Well, seeing as after alibaba's comment about Rex Bionics someone from the company left a comment too, I finally went and had a good look at the site. Excellent stuff. It's quite surprising to realize we are still in an age when the inventor(s) in a shed can make a difference:
Rex, the Robotic Exoskeleton, is primarily the invention of two men, Richard Little and Robert Irving who have been close friends since they first met at high school over 20 years ago in Fort William, Scotland.
Sharing a love for cars and tinkering with machines, the two friends left school to study engineering and went on to work together at various times and in various climates throughout their careers until they both decided to emigrate to New Zealand in the early 1990s.
With already so much in common, the two friends also had first-hand knowledge of some of the obstacles and access issues faced many wheelchair users. Both have mothers who use wheelchairs, and when Robert Irving received a diagnosis for Multiple Sclerosis himself just over seven years ago, he understood that he might also need to use a wheelchair one day.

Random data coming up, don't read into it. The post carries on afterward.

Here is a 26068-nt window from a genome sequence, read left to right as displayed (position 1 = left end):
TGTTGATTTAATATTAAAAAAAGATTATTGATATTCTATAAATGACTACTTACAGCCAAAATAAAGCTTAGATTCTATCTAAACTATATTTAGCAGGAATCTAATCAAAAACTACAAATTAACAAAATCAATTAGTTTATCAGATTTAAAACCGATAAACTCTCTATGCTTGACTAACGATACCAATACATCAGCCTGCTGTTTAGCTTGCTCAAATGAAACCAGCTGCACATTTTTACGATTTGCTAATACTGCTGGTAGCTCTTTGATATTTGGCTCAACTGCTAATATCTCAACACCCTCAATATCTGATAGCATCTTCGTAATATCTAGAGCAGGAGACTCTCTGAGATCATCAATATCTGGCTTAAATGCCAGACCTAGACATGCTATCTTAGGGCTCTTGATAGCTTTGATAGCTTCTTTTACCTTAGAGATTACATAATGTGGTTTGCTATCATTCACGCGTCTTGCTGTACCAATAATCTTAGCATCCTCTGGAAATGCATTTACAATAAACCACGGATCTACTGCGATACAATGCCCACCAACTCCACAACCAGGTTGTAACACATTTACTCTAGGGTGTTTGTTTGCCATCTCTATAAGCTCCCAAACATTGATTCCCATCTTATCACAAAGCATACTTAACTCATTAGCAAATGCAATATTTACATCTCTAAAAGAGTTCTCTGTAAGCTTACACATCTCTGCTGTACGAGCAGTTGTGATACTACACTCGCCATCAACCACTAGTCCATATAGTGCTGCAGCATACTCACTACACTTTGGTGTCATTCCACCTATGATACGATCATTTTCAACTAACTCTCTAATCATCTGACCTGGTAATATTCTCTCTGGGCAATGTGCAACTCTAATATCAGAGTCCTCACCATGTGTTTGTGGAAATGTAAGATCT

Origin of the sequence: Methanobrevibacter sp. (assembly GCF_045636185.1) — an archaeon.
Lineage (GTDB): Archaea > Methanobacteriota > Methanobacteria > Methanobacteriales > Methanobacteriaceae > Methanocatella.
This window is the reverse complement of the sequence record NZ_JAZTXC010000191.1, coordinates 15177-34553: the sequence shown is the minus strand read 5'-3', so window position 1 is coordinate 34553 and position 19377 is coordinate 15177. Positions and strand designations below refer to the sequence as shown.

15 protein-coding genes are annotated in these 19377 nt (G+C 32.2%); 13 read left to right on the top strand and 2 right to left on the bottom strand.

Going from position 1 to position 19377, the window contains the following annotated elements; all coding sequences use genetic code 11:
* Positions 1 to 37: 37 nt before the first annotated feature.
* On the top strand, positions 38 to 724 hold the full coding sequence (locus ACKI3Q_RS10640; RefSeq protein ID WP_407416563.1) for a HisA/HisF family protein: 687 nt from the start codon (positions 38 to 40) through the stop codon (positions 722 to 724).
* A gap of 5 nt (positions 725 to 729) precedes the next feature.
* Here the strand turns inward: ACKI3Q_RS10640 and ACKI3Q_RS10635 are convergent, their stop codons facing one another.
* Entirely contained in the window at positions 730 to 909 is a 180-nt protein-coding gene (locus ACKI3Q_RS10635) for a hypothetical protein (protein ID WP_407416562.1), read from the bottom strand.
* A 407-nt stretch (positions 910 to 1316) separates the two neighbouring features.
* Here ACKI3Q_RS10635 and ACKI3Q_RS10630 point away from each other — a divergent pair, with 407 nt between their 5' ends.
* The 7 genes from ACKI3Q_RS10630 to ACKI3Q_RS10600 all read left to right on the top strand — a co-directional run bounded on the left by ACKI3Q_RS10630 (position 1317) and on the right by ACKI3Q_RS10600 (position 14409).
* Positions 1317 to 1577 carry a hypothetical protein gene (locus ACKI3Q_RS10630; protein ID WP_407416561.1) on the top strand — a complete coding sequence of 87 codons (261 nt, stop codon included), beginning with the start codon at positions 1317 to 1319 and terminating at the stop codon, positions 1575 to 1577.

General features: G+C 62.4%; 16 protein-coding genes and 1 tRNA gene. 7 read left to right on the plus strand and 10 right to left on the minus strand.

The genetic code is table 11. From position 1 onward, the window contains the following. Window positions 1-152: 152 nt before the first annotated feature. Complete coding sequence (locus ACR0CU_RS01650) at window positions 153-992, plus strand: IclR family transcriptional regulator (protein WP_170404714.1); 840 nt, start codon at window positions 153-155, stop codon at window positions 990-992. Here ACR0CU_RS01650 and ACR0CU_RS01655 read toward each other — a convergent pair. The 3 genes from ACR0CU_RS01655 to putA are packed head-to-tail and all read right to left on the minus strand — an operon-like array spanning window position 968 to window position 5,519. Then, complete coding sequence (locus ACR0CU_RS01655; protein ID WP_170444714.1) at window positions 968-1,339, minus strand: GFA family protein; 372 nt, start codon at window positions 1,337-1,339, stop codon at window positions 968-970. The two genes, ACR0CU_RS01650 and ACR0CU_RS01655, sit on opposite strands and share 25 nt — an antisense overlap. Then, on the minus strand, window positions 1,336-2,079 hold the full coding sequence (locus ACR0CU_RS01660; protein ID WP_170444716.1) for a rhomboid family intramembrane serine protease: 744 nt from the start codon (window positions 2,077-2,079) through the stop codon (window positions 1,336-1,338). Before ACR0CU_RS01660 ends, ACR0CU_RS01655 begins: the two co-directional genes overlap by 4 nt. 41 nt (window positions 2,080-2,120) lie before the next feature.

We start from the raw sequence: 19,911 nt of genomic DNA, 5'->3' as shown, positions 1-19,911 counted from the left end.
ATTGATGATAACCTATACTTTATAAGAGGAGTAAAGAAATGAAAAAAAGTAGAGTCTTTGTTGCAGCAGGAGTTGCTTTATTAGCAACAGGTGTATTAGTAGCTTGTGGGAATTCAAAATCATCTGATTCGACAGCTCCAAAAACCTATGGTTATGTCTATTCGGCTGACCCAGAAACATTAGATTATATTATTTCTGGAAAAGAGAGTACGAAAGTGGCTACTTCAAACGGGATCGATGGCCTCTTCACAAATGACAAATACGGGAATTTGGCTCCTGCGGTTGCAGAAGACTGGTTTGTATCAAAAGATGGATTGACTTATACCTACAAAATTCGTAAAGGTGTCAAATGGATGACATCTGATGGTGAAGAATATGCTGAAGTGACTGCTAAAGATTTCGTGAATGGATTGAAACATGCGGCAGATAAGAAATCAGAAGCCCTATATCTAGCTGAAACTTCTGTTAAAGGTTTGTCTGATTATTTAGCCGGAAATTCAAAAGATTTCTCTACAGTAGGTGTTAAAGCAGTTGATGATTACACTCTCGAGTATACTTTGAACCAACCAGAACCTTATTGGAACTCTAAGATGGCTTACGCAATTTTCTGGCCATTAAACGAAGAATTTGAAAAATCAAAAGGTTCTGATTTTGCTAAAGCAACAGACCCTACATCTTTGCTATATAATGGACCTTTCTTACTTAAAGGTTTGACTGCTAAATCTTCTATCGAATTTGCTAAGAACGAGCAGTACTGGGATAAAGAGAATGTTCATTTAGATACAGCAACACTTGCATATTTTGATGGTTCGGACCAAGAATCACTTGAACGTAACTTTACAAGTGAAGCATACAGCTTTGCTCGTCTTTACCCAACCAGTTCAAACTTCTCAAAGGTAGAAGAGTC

That was when the two friends and founders of Rex Bionics decided that they would use their engineering know-how to develop a realistic standing and walking alternative to wheelchairs.
Watching this video my first thought was about how slow these robotic legs are, but then realized that it's not just about being able to walk, since there's lots of health issues involved too: blood supply, muscle movement, bladder etc. I then have to wonder about other practicalities, like battery life, but it turns out that ain't such a probem. Two hours isn't going to take you along the length of the Penine Way, but the improvements in lifestyle could be huge. Then there are things like unit cost what with these bionic legs having '4700 parts and a complicated array of software' as compared to a wheelchair (with our NHS and NICE these things must be thought about in Britain), but you cannot make comparisons like that. I don't know if these things are quite well enough developed to enable a paraplegic to go to the toilet, but I'm guessing that possibility is not far away, then just think of the overall savings to society as a whole: no more houses needing to be built with wheelchair access, no more the necessity of toilets for the disabled.
However, they need to move faster, and they need to be designed in such a way that a person can sit and take a dump while wearing them. Sorry to be crude, but that's reality. Maybe if you're still checking in, Thomas, you can tell us about this sort of stuff?